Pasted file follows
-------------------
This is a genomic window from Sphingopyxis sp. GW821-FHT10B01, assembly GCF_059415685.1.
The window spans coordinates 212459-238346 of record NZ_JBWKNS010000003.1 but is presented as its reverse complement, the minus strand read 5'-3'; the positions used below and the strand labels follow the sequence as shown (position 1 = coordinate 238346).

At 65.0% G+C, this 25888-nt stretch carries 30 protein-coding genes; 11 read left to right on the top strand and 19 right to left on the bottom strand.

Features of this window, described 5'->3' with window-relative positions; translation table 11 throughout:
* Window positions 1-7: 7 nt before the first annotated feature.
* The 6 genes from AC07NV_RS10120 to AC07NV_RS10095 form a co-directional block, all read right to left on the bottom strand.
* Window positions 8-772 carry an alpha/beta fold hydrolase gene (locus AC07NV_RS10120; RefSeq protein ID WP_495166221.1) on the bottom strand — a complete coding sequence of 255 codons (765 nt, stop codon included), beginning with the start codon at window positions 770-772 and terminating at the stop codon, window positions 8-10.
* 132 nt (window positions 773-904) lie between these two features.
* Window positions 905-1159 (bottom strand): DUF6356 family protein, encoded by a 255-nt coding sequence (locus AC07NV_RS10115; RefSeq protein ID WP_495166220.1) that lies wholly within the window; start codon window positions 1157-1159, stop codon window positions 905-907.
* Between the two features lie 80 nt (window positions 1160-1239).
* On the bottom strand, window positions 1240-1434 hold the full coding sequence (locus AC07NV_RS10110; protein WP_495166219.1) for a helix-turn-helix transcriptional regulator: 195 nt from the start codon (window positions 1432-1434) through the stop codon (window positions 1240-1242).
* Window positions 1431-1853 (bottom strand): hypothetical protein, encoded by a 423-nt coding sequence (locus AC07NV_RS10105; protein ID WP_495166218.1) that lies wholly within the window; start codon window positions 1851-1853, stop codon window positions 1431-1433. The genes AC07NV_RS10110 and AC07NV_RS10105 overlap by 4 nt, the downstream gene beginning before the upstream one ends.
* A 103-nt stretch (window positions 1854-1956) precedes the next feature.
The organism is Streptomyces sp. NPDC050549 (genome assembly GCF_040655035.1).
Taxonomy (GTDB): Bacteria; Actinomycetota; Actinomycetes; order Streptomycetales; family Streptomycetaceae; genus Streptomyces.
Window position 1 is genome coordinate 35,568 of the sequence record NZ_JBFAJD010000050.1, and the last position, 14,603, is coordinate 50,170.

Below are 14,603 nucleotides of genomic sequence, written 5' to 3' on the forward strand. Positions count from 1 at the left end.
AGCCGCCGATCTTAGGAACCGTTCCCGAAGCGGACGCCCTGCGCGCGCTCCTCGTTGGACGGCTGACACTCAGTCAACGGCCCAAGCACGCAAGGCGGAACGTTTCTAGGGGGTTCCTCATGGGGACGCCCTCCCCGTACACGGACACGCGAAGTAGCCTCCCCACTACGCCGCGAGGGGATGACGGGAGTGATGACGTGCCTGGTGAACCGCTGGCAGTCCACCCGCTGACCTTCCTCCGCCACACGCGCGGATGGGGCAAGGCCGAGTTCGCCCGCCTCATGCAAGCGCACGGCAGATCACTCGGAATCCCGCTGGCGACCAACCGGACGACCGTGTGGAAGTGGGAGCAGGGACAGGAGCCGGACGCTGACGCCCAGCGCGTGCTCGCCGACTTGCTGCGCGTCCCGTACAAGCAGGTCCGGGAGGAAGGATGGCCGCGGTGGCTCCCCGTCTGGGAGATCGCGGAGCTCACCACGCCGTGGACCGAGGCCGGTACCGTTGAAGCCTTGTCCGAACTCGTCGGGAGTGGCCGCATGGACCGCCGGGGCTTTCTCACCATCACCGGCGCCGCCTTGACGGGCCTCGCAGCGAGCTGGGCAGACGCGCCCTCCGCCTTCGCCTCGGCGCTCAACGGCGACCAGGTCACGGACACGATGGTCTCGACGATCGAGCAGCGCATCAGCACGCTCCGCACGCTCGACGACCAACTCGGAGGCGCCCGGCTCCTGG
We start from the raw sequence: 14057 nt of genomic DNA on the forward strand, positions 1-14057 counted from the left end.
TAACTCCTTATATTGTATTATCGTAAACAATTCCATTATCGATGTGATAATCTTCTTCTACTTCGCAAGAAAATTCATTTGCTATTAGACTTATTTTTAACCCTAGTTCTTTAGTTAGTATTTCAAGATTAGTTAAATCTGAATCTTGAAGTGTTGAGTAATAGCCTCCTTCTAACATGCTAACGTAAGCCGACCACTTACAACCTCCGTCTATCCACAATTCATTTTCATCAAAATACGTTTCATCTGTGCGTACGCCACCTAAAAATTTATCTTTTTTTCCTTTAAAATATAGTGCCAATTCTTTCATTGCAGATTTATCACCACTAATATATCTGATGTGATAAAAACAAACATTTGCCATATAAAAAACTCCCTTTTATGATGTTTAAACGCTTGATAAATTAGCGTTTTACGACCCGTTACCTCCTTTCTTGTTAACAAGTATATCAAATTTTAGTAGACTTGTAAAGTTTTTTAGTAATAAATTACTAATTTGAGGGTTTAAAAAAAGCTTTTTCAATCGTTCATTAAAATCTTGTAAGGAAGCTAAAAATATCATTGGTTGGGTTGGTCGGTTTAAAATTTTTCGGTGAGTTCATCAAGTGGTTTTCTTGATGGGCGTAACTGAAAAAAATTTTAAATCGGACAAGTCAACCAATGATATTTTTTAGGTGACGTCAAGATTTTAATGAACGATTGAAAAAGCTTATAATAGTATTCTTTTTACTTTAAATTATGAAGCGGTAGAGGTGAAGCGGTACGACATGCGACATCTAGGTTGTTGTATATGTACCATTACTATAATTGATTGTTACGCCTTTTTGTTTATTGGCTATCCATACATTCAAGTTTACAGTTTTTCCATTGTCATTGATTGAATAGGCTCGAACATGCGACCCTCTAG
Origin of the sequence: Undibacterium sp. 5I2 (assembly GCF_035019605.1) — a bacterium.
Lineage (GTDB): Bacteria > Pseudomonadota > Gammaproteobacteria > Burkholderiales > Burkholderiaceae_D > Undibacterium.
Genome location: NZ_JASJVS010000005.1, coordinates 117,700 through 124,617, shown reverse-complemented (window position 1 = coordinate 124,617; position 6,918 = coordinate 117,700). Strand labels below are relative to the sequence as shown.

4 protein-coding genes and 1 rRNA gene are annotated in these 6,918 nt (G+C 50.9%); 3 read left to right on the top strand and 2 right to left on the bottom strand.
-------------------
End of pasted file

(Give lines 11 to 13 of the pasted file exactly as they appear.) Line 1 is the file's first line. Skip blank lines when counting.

* On the bottom strand, window positions 1240-1434 hold the full coding sequence (locus AC07NV_RS10110; protein WP_495166219.1) for a helix-turn-helix transcriptional regulator: 195 nt from the start codon (window positions 1432-1434) through the stop codon (window positions 1240-1242).
* Window positions 1431-1853 (bottom strand): hypothetical protein, encoded by a 423-nt coding sequence (locus AC07NV_RS10105; protein ID WP_495166218.1) that lies wholly within the window; start codon window positions 1851-1853, stop codon window positions 1431-1433. The genes AC07NV_RS10110 and AC07NV_RS10105 overlap by 4 nt, the downstream gene beginning before the upstream one ends.
* A 103-nt stretch (window positions 1854-1956) precedes the next feature.